Clinical Characteristics and Risk Factors for Developing Pulmonary Hypertension in Children with Down Syndrome

Douglas Bush, Csaba Galambos, D. Dunbar Ivy, Steven H. Abman, Kristine Wolter-Warmerdam, Francis Hickey

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70 Scopus citations

Abstract

Objectives: To determine the incidence, characteristics of, and risk factors contributing to the development of pulmonary hypertension in children with Down syndrome. Study design: This retrospective, review of a large cohort (n = 1242) of children with Down syndrome receiving care at a specialized referral center evaluated clinical data and serial echocardiograms from a clinic database and electronic medical records. Pulmonary hypertension characteristics and comorbidities were reviewed. Pulmonary hypertension was considered transient if echocardiographic evidence of pulmonary hypertension resolved without recurrence, persistent if no resolution, and recurrent if evidence of pulmonary hypertension returned after a period of resolution. Results: The incidence of pulmonary hypertension in children with Down syndrome was 28% (n = 346). Median age at initial diagnosis was 5 days (range: 0-7067 days). Pulmonary hypertension was differentiated into transient (70%), persistent (15%), and recurrent (15%) disease. Median duration of transient pulmonary hypertension was 8 months (range: 0.1-130.2 months). Median age at recurrence was 2.5 years (range 0.2-11.5 years). Initial pulmonary hypertension diagnosis was classified as World Health Organization group I disease in 82%, with 45% associated with congenital heart disease (CHD), and 38% persistent pulmonary hypertension of the newborn (PPHN). The pulmonary hypertension recurrence rate was significant and similar for both those with initial PPHN (12%) and non-PPHN (16%). A majority (87%) of patients with recurrent pulmonary hypertension were classified as World Health Organization group III. Frequently identified comorbid conditions included CHD, obstructive sleep apnea, intermittent hypoxia, and recurrent pneumonia. Conclusions: Pulmonary hypertension is common in children with Down syndrome, is typically transient, and related to CHD or PPHN but can recur in the setting of respiratory disease such as obstructive sleep apnea, intermittent hypoxia, and recurrent pneumonia.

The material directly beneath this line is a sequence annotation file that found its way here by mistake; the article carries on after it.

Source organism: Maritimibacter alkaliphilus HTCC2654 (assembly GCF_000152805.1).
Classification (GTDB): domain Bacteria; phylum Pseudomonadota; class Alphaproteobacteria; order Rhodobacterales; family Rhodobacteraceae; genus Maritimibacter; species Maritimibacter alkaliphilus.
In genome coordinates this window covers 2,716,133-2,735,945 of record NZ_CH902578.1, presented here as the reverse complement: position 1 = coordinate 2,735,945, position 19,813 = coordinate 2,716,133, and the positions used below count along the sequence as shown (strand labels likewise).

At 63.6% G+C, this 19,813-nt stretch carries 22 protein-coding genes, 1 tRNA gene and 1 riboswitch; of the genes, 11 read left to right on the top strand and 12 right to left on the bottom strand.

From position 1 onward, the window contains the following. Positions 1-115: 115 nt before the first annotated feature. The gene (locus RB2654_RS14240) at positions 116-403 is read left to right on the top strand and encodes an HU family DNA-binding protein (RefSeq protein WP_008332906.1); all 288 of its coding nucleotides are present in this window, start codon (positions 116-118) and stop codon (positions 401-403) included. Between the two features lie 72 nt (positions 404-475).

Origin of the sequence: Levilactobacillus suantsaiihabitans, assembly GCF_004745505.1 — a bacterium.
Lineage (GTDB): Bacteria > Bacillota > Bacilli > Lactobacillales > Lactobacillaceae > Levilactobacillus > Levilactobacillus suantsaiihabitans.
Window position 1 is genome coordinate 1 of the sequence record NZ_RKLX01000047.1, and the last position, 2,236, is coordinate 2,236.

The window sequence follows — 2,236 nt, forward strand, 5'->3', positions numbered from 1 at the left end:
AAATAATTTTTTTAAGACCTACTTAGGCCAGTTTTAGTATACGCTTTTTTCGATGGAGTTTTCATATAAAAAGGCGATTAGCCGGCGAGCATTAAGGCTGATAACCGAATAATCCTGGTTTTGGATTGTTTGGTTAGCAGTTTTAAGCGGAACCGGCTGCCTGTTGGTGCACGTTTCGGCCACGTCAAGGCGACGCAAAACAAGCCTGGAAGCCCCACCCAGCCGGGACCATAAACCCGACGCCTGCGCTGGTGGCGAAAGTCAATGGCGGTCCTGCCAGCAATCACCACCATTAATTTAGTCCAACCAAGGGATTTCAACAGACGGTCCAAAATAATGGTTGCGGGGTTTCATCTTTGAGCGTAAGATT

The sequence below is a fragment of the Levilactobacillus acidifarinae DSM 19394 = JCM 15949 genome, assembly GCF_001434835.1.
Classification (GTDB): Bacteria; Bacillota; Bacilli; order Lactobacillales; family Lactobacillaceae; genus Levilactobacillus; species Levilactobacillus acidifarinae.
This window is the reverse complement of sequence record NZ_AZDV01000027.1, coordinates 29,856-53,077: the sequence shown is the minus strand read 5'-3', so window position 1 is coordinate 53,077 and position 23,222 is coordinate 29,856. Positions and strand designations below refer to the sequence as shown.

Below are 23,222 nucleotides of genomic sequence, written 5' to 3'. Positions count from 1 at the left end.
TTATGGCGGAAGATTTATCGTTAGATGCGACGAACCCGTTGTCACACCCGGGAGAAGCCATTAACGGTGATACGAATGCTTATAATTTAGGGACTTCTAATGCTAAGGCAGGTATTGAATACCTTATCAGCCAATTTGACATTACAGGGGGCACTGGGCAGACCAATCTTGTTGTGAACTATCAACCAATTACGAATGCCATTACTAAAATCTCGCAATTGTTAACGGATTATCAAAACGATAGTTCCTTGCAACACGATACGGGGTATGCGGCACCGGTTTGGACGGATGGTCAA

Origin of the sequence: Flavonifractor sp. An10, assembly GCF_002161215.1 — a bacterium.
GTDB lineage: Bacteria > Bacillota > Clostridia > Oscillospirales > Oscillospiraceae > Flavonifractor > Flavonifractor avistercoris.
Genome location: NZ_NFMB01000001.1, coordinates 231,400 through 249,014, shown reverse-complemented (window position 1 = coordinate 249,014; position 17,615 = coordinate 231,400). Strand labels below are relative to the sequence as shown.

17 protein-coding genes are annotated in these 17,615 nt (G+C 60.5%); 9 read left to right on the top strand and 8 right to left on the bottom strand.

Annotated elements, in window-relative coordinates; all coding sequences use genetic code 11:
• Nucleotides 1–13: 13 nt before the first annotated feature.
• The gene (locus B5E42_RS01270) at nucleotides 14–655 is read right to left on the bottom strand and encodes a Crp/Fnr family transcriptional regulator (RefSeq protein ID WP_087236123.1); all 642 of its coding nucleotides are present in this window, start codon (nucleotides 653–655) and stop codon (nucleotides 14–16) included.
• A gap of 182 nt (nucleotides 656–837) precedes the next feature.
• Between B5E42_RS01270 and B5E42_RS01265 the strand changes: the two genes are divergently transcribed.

Original languageEnglish
Pages (from-to)212-219.e2
JournalJournal of Pediatrics
Volume202
DOIs
StatePublished - Nov 2018

Keywords

  • Down syndrome
  • Trisomy 21
  • pulmonary arterial hypertension
  • pulmonary hypertension

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